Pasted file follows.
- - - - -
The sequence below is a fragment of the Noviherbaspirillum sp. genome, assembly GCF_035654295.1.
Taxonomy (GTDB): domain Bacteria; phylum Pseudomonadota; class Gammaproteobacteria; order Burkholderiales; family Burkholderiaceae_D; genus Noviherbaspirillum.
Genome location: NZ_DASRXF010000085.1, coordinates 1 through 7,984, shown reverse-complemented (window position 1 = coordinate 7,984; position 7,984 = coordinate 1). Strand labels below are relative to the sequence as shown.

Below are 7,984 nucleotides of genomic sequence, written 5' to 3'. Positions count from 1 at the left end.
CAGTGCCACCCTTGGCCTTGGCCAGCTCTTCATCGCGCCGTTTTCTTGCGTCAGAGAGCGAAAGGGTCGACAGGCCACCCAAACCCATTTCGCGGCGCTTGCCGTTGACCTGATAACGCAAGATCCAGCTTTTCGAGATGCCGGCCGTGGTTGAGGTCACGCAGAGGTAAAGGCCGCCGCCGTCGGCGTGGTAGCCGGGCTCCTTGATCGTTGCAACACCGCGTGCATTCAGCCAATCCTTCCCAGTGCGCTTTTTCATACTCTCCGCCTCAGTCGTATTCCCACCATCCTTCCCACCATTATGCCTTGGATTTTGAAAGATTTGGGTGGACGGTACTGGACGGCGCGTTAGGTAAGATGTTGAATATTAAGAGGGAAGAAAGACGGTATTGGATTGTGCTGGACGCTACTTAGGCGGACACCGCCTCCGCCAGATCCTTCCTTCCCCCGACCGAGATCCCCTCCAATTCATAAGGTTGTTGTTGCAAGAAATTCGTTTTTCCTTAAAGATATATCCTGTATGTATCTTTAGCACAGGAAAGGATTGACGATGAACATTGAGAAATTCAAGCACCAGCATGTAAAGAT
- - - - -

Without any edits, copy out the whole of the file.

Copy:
The sequence below is a fragment of the Noviherbaspirillum sp. genome, assembly GCF_035654295.1.
Taxonomy (GTDB): domain Bacteria; phylum Pseudomonadota; class Gammaproteobacteria; order Burkholderiales; family Burkholderiaceae_D; genus Noviherbaspirillum.
Genome location: NZ_DASRXF010000085.1, coordinates 1 through 7,984, shown reverse-complemented (window position 1 = coordinate 7,984; position 7,984 = coordinate 1). Strand labels below are relative to the sequence as shown.

Below are 7,984 nucleotides of genomic sequence, written 5' to 3'. Positions count from 1 at the left end.
CAGTGCCACCCTTGGCCTTGGCCAGCTCTTCATCGCGCCGTTTTCTTGCGTCAGAGAGCGAAAGGGTCGACAGGCCACCCAAACCCATTTCGCGGCGCTTGCCGTTGACCTGATAACGCAAGATCCAGCTTTTCGAGATGCCGGCCGTGGTTGAGGTCACGCAGAGGTAAAGGCCGCCGCCGTCGGCGTGGTAGCCGGGCTCCTTGATCGTTGCAACACCGCGTGCATTCAGCCAATCCTTCCCAGTGCGCTTTTTCATACTCTCCGCCTCAGTCGTATTCCCACCATCCTTCCCACCATTATGCCTTGGATTTTGAAAGATTTGGGTGGACGGTACTGGACGGCGCGTTAGGTAAGATGTTGAATATTAAGAGGGAAGAAAGACGGTATTGGATTGTGCTGGACGCTACTTAGGCGGACACCGCCTCCGCCAGATCCTTCCTTCCCCCGACCGAGATCCCCTCCAATTCATAAGGTTGTTGTTGCAAGAAATTCGTTTTTCCTTAAAGATATATCCTGTATGTATCTTTAGCACAGGAAAGGATTGACGATGAACATTGAGAAATTCAAGCACCAGCATGTAAAGAT